I am absolutly with all that Sean (and others) say about thinning the trees at Huntercombe. The course would be immeasurably improved. Giles is correct that the club has made progress in recent years towards thinning some of the undergrowth but there is still a long way to go. There are still too many places where the undergrowth is prohibitive - and this inhibits the otherwise admirable 'quick golf" instinct (which is not OTT at Huntercombe like at some courses).

Generally the club has been well served by its conservatism since this is what has allowed the course to remain largely unaltered. But there is no question that when it comes to trees there is a bit of a "trees are sacred' attitude. Committee members will say also that their freedom of manouevre is limited further by the attitudes of the South Oxfordshire council who appear to be pretty hand's on when it comes to trees, partly I believe because the course is common land. But as Sean observes, this is surely just a matter of education - I am not aware that this group of adminstrators knows something special about trees that has escaped the leadership of St George's Hill, Woking, The Addington, not to mention many stories US courses like the National, Oakmont etc.

I think the membership is maybe bigger than Sean thinks - possibly closer to 800. But it certainly does not feel like that since the main informal room where golfers meet to eat and drink only takes about 30 people and is seldom full. I think it is quite evenly fraternised through the week with lots of older members (and membership is on the old side) playing during the week. I think the course manages traffic quite effectively because it is possible to tee off on 1,6 and 12.

Robin_Hiseman

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Re: HUNTERCOMBE: A 1st Tier Course? (Winter Tour 2010/11)
« Reply #57 on: August 01, 2011, 09:34:09 AM »
My mother-in-law is fabulous!

Thanks to her visiting this weekend, I was, for the first time in a very long while, able to get out on a weekend afternoon for a twilight game.  By 3.30pm, I'd narrowed the choice down to the local Oak Park (25), North Hants (40), or Huntercombe (37).  I chose Huntercombe.  By 4.30pm I was in the car park at Huntercombe and by 4.45pm, was picking the ball out of the cup on the 1st, having succumbed to what must be the customary 3-putt for first time visitors.

Like many on here, I'd been aware of Huntercombe's existence for a very long time and can recall several journeys down to Reading during my days with Hawtree in the early 90's and sneaking a quick peak to the right, as I sped past the course.  Not since then have I had occasion to visit, but it has long been on my radar and being as it lies less than 30 miles and 50 minutes from my front door...and it was a lovely day, it seemed an opportunity too good to pass up.

Some have commented on here that this is a course that all golf course architects should visit before plying their trade and having now seen it, wholeheartedly endorse that opinion.  It was a truly wonderful golfing experience and is the kind of course that I could happily play on a regular basis for the rest of my days.  Messrs Gawith and Payne of this parish are very fortunate indeed.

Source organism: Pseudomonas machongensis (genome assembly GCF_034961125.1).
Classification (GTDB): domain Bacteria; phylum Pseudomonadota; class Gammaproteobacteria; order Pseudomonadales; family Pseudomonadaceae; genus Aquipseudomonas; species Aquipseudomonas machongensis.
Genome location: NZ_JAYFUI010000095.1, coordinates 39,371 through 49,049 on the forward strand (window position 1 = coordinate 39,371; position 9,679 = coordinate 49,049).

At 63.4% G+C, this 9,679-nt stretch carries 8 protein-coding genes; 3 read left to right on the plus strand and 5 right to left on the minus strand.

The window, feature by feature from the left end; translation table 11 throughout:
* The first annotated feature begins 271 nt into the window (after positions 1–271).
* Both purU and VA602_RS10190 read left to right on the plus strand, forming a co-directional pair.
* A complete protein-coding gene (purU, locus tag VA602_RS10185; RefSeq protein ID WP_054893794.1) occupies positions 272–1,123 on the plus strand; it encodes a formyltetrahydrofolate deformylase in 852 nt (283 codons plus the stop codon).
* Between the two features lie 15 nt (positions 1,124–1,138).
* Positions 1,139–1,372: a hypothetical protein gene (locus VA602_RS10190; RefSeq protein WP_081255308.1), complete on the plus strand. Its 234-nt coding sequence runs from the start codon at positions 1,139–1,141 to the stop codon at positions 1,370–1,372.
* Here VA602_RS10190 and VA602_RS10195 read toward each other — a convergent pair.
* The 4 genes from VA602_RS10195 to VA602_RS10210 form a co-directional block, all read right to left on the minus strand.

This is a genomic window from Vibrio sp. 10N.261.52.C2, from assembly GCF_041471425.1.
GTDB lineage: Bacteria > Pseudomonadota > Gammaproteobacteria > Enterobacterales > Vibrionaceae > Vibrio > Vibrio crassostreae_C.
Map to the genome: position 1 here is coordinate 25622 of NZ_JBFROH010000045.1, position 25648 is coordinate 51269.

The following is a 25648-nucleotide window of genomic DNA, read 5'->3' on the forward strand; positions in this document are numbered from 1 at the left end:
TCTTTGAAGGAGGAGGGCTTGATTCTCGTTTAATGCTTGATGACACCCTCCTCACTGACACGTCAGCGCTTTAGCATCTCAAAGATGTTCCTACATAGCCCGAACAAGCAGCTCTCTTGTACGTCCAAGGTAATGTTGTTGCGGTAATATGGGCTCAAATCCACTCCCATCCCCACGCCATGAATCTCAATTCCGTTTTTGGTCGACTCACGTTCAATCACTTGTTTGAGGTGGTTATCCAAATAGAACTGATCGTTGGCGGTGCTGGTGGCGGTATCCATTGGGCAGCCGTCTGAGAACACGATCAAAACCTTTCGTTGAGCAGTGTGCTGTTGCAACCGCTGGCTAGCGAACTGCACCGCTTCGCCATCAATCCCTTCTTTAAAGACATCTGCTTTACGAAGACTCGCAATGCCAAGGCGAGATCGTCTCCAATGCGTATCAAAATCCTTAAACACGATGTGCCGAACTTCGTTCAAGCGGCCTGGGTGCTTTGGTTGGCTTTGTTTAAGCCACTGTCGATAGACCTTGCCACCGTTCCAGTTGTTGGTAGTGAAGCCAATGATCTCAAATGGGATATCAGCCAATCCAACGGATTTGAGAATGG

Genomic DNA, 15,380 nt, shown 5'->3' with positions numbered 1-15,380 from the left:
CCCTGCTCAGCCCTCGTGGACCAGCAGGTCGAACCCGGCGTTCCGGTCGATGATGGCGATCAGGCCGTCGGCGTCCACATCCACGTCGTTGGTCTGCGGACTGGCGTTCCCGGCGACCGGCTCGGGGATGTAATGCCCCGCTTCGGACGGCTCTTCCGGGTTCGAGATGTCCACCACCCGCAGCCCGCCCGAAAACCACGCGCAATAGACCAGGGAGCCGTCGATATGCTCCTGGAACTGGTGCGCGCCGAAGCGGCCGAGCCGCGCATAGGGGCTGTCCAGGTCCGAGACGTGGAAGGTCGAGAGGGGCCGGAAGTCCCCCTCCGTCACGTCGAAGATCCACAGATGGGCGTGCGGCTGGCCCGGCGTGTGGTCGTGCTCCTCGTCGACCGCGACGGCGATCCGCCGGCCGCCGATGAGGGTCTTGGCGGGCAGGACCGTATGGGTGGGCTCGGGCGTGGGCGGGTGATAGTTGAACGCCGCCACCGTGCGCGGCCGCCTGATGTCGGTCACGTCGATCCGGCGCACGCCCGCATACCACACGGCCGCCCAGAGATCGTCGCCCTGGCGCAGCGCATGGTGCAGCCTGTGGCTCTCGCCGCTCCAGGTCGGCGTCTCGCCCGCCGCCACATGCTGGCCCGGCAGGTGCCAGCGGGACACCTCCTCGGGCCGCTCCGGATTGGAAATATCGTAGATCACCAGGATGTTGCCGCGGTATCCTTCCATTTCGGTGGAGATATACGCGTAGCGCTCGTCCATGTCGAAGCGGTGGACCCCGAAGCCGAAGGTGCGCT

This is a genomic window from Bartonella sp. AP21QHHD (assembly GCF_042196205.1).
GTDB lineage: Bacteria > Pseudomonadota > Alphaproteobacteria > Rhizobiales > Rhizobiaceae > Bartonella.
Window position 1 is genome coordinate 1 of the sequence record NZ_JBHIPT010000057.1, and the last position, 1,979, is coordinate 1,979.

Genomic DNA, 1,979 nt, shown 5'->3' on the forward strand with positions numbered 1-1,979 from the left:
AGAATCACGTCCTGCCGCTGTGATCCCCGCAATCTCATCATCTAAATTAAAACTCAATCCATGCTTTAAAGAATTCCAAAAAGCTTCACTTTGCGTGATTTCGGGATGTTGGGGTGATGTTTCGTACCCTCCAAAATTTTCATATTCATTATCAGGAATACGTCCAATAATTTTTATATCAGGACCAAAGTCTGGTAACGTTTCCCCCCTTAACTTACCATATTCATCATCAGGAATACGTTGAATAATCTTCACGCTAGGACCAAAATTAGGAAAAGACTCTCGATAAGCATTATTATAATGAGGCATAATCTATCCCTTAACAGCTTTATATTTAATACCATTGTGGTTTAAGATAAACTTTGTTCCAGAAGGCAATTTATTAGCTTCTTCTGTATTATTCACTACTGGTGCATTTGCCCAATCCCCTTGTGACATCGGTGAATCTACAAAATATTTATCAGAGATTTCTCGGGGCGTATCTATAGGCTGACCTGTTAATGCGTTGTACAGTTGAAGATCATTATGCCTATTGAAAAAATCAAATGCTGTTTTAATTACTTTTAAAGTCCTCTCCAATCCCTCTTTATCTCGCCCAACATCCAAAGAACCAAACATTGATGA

There are not many courses that hold my attention for every shot of 18 holes, but Huntercombe did that admirably.  Unaccompanied as I was, I was grateful for the little course planner that forewarned me of some of the hidden hazards. It kept me out of a lot of mischief.

From the air or on plan, Huntercombe does not have the grandeur of its esteemed heathland neighbours in the South, but it packs a great deal into its modest acreage and the sheer intricacy of the design, with its plethora of humps, moguls, hollows and ridges
is a masterclass in the art of creative golf architecture.  The greens are quite something to behold.  For me, the 3rd takes the prize for the best green.  I don't want to admit how close I came to putting out-of-bounds!

Of the courses i've seen, i'd say Huntercombe reminds me most of Berkhamsted, with a splash of Addington and Tadmarton Heath thrown in.  I've not played Royal Ashdown Forest, but I expect that would be similar too.  I never felt too constrained by the trees, but understand and agree that it would be for the best if plenty of the clag between the specimen trees were cleared out.  There was just so much to take in that it is going to take a few visits to get a handle on just what this course has to offer.  Highlights for me were the 2nd, with its brilliant use of sloping terrain and a simply stunning view across the Vale, the 3rd and 4th for their wacky greens, the 7th for its intricate mounding and the 16th, which I felt was a great design for a very short par 5.  I tanked a drive way down the middle with a touch of fade, only to find my ball in an impossible position in the deep crater mid fairway.  Playing out backwards, I then had an all-or-nothing carry to the green over the deep pit, which I made and completed in par.  17 is also a great little hole and a startling contrast to what has gone before.